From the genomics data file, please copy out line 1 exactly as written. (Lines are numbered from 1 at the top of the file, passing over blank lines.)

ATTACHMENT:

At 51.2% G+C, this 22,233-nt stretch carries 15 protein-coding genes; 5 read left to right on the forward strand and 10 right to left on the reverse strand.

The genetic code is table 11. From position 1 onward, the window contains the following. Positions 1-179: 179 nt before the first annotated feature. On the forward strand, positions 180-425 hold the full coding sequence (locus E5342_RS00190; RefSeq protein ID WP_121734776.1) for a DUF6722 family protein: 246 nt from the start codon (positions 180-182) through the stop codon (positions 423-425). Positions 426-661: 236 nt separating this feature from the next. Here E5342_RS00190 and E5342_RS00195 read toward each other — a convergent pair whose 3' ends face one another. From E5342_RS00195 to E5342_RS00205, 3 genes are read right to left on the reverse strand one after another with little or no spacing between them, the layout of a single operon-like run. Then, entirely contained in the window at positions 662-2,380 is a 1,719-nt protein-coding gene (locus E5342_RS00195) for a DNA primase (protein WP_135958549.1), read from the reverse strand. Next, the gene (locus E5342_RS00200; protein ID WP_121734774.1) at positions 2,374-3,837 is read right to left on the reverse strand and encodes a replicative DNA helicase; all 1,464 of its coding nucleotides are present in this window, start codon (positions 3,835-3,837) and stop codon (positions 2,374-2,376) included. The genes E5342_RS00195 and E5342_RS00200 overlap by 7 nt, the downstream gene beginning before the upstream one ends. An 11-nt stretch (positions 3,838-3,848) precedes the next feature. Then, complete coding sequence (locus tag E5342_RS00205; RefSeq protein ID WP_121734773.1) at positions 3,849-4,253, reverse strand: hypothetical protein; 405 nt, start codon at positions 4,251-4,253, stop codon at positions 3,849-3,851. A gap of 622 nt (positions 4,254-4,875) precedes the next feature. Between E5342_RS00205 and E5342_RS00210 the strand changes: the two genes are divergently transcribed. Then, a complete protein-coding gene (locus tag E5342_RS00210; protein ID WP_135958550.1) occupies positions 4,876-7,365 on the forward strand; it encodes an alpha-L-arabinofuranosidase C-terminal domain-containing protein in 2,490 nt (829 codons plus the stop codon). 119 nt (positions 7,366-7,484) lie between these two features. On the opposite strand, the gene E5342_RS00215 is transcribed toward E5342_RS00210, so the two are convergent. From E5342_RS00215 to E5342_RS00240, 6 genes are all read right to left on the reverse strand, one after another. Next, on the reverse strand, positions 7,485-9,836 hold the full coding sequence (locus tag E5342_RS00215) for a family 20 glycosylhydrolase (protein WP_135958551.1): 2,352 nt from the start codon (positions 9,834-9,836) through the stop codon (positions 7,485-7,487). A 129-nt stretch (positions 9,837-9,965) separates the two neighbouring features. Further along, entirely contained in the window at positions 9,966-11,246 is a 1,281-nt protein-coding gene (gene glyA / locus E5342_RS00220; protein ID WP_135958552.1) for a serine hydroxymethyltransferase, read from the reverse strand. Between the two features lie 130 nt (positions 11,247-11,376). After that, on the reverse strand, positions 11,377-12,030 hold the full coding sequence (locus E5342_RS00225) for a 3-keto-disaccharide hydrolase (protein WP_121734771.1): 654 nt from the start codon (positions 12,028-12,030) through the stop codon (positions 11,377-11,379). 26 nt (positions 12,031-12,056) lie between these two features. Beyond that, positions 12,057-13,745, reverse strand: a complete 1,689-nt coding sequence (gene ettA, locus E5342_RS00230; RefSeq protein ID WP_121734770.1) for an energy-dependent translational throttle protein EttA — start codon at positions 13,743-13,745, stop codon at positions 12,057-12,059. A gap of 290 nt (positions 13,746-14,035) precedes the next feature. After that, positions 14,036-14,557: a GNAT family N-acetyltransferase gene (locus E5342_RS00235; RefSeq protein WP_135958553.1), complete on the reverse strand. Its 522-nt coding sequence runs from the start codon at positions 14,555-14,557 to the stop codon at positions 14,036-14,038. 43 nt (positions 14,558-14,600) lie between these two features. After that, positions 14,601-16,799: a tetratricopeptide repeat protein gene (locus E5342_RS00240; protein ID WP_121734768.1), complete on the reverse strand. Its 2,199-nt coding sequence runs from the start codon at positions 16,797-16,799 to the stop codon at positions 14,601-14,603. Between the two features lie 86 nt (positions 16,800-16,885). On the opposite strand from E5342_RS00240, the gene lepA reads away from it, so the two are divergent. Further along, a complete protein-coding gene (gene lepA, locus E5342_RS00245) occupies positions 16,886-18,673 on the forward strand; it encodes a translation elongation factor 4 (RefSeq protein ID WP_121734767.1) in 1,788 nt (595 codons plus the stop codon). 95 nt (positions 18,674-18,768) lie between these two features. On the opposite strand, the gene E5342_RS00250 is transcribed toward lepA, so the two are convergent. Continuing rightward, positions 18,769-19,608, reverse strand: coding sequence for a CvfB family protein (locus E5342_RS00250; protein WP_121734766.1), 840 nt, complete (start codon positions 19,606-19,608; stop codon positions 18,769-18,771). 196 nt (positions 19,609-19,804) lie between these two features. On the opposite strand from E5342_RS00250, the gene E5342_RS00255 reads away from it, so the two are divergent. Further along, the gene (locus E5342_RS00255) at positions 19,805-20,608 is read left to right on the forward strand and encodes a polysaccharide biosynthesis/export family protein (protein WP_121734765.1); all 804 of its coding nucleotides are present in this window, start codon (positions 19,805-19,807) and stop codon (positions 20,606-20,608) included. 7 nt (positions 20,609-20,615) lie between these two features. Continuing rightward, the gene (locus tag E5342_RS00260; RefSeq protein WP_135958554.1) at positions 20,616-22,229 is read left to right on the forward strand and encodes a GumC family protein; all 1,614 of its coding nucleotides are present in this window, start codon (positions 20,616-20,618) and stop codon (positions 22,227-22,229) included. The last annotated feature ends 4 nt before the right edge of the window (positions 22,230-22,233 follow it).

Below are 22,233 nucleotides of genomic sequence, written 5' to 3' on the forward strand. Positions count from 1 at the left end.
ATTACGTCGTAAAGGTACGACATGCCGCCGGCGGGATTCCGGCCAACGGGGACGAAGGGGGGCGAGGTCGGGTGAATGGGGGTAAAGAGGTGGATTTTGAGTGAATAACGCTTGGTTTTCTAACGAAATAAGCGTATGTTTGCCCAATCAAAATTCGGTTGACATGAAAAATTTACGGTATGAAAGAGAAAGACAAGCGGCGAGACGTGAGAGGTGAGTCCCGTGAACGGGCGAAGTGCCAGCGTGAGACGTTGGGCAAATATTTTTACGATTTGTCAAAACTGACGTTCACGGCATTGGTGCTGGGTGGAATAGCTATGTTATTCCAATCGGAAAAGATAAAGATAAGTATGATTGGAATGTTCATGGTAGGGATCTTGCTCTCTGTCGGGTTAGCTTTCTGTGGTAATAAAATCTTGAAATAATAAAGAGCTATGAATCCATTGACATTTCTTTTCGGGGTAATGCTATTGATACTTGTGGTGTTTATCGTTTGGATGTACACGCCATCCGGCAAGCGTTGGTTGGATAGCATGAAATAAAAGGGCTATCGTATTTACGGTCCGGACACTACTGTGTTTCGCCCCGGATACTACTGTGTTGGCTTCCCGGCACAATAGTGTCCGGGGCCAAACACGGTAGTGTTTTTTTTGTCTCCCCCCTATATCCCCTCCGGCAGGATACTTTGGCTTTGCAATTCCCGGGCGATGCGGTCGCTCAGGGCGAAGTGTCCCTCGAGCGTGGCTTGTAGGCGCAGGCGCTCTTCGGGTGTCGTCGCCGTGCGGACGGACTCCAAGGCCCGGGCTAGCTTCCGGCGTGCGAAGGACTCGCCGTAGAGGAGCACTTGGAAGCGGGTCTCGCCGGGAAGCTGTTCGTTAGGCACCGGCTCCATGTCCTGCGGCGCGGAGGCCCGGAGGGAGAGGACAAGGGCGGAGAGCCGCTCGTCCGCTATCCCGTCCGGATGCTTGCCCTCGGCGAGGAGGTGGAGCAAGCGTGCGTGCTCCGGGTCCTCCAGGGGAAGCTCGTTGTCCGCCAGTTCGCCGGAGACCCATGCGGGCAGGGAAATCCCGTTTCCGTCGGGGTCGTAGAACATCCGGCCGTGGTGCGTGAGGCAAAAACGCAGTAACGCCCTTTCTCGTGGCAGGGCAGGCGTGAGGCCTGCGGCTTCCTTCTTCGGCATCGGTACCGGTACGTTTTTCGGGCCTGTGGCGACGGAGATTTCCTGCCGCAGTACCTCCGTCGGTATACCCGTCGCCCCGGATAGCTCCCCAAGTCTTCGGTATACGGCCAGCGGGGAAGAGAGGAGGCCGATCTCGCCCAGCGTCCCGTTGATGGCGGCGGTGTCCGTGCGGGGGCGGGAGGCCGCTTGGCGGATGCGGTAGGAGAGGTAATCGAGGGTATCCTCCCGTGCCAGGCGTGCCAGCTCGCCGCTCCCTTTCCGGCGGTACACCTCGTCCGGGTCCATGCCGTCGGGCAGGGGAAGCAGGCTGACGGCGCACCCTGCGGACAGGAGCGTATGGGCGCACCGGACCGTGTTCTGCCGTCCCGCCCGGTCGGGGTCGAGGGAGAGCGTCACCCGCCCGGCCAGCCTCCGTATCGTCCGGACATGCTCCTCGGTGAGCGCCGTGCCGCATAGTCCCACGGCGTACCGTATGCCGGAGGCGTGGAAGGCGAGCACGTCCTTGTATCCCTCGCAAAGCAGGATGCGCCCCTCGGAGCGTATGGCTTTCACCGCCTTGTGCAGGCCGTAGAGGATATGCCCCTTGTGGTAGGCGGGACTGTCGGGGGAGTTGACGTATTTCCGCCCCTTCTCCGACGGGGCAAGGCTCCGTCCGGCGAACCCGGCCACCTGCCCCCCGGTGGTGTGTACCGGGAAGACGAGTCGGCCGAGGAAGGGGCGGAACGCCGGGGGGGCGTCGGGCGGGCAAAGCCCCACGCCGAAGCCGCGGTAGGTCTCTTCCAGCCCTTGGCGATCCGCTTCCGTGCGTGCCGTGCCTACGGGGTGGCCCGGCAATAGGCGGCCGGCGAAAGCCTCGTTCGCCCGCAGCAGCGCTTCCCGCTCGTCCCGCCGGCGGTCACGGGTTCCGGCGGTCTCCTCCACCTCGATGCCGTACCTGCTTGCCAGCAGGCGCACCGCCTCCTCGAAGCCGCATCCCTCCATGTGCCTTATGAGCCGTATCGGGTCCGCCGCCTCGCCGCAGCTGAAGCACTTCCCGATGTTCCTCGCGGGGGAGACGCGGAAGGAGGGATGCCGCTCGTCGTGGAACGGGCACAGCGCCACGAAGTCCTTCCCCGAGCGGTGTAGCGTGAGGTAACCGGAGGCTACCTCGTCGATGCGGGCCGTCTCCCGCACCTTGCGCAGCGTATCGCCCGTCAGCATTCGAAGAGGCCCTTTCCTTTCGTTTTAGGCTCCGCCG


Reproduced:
At 51.2% G+C, this 22,233-nt stretch carries 15 protein-coding genes; 5 read left to right on the forward strand and 10 right to left on the reverse strand.